Are you a prison officer who feels nervous about dealing with Muslims on the wings?
Are you a prison chaplain who wants to know how your chaplaincy affects the lives of prisoners?
Are you a policymaker who needs a robust base of evidence for Islam in prison?
Are you an academic or a journalist seeking ground-breaking social science in a contentious field?
Based on original evidence from 279 Muslim prisoners and 79 prison officers, we explore how Muslims come to be incarcerated, how the practice of Islam affects prison life and rehabilitation, the types of Islam and the effects of Islamic conversion in prison and the professional practice of officers and chaplains. We also investigate the common belief that incarceration fosters Islamist extremism and suggest improvements to faith provision and rehabilitative opportunities for Muslim prisoners.
Why do the UK and US disproportionately incarcerate the mentally ill, frequently poor people of color? Via multiple re-framings of the question–theological, socioeconomic, and psychological– Andrew Skotnicki diagnoses a “persecution of the prophetic” at the heart of the contemporary criminal justice system.
This interdisciplinary book draws on criminology, theology, philosophy, sociology, psychology, and psychiatric history to consider the increasingly intractable issue of mass incarceration. Inviting a new, collaborative conversation on penal reform as a fundamentally “life-affirming” project, it defends the dignity of those diagnosed as mentally unstable and their capacity for spiritual transcendence.
In the wake of populism, Timothy Stacey’s book critically reflects on what is missing from the liberal project with the aim of saving liberalism.
It explains that populists have harnessed myth, ritual, magic and tradition to advance their ambitions, and why opponents need to embrace rather than eschew them. Via examples of liberally-minded activists in Vancouver, it presents an accessible theorisation of these quasi-religious concepts in secular life.
The result is to provide both a new theoretical understanding of why liberalism fails to engage people, and a toolkit for campaigners, policymakers and academics seeking to bridge the gap between liberal aspirations and lived experiences, to promote political engagement and to create unity out of division.
Despite progress, the Western higher education system is still largely dominated by scholars from the privileged classes of the Global North. This book presents examples of efforts to diversify points of view, include previously excluded people, and decolonize curricula.
What has worked? What hasn’t? What further visions do we need? How can we bring about a more democratic and just academic life for all?
Written by scholars from different disciplines, countries, and backgrounds, this book offers an internationally relevant, practical guide to ‘doing diversity’ in the social sciences and humanities and decolonising higher education as a whole.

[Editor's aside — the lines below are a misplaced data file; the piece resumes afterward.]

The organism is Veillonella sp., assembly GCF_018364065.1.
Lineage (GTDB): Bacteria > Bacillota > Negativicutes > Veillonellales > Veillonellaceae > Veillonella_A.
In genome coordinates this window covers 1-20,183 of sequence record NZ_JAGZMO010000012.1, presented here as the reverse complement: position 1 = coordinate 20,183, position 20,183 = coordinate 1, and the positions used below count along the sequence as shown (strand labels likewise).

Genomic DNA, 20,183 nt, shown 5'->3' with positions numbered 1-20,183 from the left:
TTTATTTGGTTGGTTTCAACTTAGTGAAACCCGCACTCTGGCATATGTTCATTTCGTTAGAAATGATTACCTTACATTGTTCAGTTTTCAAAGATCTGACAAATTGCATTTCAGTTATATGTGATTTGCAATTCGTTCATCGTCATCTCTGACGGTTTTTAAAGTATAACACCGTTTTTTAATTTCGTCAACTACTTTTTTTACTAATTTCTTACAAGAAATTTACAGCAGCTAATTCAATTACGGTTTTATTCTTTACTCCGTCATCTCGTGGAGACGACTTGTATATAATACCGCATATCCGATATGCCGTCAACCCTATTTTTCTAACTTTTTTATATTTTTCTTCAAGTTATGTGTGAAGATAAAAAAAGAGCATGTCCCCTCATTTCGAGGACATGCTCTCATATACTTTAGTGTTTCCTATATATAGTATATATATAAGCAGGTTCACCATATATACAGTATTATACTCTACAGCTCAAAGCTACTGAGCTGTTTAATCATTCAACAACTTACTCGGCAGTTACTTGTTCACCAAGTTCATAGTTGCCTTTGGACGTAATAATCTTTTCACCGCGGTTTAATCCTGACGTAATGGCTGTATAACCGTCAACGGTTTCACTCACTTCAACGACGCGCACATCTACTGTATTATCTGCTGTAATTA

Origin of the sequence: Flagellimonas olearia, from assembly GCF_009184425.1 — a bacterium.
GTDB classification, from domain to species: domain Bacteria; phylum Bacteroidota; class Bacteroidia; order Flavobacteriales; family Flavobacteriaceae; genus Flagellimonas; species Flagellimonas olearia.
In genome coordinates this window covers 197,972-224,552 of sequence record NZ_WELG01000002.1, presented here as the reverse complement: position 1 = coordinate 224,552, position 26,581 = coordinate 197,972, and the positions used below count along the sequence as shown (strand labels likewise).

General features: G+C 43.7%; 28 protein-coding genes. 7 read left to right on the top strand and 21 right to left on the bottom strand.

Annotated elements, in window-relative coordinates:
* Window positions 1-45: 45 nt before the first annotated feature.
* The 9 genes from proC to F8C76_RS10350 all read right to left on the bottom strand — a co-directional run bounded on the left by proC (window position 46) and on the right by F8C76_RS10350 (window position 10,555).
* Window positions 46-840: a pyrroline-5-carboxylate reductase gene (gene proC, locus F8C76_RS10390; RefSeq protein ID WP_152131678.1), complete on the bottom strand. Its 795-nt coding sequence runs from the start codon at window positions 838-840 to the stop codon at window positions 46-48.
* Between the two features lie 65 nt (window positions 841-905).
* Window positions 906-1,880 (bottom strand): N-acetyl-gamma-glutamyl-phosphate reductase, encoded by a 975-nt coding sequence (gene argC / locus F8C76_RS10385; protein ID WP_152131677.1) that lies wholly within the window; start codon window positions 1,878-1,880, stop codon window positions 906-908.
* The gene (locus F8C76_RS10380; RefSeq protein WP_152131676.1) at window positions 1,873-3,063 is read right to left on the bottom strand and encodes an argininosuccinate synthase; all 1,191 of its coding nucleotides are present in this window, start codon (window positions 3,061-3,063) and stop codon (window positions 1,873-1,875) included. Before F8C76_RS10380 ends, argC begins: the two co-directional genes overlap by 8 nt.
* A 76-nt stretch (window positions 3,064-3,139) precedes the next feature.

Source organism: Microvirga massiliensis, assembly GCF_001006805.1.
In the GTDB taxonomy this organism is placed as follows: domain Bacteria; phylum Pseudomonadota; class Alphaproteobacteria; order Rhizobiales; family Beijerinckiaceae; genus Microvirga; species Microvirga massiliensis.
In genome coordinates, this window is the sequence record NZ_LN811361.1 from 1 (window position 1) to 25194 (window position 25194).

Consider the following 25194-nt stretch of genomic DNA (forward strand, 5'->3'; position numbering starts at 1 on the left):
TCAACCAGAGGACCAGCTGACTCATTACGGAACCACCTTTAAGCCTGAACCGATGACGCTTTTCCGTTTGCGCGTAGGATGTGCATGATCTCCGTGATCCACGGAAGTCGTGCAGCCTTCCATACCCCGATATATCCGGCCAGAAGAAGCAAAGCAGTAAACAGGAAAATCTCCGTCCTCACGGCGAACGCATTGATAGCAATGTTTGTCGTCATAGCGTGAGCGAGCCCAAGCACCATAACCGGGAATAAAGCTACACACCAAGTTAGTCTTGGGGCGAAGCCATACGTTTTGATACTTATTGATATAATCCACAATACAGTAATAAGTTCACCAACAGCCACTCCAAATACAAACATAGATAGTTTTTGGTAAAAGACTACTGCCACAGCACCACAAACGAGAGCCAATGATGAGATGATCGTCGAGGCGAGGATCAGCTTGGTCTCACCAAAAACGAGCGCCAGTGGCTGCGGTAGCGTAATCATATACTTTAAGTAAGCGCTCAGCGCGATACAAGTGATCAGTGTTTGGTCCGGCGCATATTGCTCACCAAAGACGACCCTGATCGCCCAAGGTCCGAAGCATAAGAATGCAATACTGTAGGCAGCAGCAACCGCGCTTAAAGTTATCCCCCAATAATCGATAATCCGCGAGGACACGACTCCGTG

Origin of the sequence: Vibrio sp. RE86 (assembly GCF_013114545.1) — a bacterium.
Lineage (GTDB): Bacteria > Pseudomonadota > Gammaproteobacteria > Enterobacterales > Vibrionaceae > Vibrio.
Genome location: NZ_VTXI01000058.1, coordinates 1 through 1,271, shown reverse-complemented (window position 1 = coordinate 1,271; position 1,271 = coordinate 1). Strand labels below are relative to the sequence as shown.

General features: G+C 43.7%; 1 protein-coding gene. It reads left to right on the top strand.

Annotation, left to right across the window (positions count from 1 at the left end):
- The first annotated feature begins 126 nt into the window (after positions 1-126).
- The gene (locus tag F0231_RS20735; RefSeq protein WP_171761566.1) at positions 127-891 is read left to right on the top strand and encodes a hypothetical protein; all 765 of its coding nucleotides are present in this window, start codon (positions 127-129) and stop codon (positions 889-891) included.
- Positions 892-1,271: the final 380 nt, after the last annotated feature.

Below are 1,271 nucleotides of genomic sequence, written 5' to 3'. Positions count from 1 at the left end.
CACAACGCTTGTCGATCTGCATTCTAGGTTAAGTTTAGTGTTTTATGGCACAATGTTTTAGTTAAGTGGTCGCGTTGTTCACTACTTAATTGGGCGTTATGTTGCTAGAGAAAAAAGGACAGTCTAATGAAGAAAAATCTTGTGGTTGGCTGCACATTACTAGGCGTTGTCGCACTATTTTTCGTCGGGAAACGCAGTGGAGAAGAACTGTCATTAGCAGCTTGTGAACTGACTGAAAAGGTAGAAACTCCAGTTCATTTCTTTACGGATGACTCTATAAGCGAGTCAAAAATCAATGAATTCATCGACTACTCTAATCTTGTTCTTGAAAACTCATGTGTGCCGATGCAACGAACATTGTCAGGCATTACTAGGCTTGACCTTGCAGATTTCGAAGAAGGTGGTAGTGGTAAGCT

This thought-provoking collection offers a multi-disciplinary approach on the subject of humour, Muslims and Islam.
Beginning with theoretical perspectives on the subject and scriptural guidance on permissible and restricted humour, the volume presents a variety of case studies about Muslim comedic practices in various cultural, political, and religious contexts.
This unprecedented scholarship sheds new light on common misconceptions about humour and laughter in Islam and deftly tackles sensitive themes from blasphemy to freedom of speech.
Chapters 9 is available Open Access via OAPEN under CC-BY-NC-ND licence.
Exploring why food aid exists and the deeper causes of food poverty, this book addresses neglected dimensions of traditional food aid and food poverty debates.
It argues that the food aid industry is infused with neoliberal governmentality and shows how food charity upholds Christian ideals and white privilege, maintaining inequalities of class, race, religion and gender. However, it also reveals a sector that is immensely varied, embodying both individualism and mutual aid.
Drawing upon lived experiences, it documents how food sharing amid poverty fosters solidarity and gives rise to alternative modes of food redistribution among communities. By harnessing these alternative ways of being, food aid and communities can be part of movements for economic and racial justice.
At a time when criminal justice systems appear to be in a permanent state of crisis, leading scholars from criminology and theology come together to challenge criminal justice orthodoxy by questioning the dominance of retributive punishment.
This timely and unique contribution considers alternatives that draw on Christian ideas of hope, mercy and restoration.
Promoting cross-disciplinary learning, the book will be of interest to academics and students of criminology, socio-legal studies, legal philosophy, public theology and religious studies, as well as practitioners and policy makers.